ASTANA (TCA) — A court in Kazakhstan has convicted ethnic Kazakh Chinese citizen Sairagul Sauytbay of illegal border crossing, but ordered her release and said she will not be deported to China, where she feared she would face “the most extreme” punishment, RFE/RL’s Kazakh Service reported.
Joyful relatives, friends, and rights activists in the courtroom greeted the August 1 ruling with a cheer and Sauytbay was reunited with her husband and two children when she walked out of the glass cage for defendants.
Sauytbay fled China in April and has testified at her trial in Kazakhstan that thousands of ethnic Kazakhs and other Muslims are undergoing “political indoctrination” at a network of “reeducation camps” in western China.
At the trial in Zharkent, outside Almaty and close to the Chinese border, Judge Dinara Quiqabaeva sentenced Sauytbay to six months of parole, ruling that the sentence was suspended due to the “exceptional circumstances of the case.”
“Taking into account the fact that the defendant had to commit the crime because it was the only way for her to reunite with her family, the crime cannot be considered serious,” the judge said.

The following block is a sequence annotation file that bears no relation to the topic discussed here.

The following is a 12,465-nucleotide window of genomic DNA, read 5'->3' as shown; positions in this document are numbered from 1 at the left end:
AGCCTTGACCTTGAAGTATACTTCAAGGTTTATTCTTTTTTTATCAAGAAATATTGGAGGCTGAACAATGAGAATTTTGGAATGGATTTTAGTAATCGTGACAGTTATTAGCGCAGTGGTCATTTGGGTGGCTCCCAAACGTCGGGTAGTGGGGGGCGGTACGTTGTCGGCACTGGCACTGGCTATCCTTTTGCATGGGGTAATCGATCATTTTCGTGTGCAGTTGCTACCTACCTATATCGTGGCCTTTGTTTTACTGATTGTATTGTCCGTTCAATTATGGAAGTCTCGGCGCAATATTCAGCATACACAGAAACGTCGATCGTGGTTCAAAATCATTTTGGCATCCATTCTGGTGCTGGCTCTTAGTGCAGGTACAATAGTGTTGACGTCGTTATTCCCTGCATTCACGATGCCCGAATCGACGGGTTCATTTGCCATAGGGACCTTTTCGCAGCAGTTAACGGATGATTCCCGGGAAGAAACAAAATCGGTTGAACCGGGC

“When I came to Kazakhstan, I had a feeling that I am on my own. Now I am confident that it is not true,” Sauytbay said. “I have my people, my nation, my homeland that can stand for me! Thank you! Long live Kazakhstan!”
Sauytbay’s husband and two children have been living in Kazakhstan for several years and obtained Kazakh citizenship last year.
Sauytbay, a 41-year-old native of the Ili-Kazakh Autonomous Prefecture in China’s northwestern Xinjiang Uyghur Autonomous Region, was not allowed to leave China as she had the status of a state official there.
Before crossing into Kazakhstan on April 5, Sauytbay had been the head administrator of a kindergarten — a position that, together with her membership in the Communist Party, technically made her a Chinese state official.
She was arrested in May at the request of the Chinese authorities, and Chinese diplomats have attended her trial.
In trial testimony, she said Chinese authorities had forced her to train “political ideology” instructors for reeducation camps in western China’s Xinjiang Uyghur Autonomous Region.
That, she said, gave her access to secret documents about what she called a Chinese state program to “reeducate” Muslims from Xinjiang’s indigenous ethnic minority communities — mainly Uyghurs, ethnic Kazakhs and ethnic Kyrgyz.
She says she also witnessed the inner workings of the program while employed at a camp for ethnic Kazakhs in the region’s Mongol-Kuro district.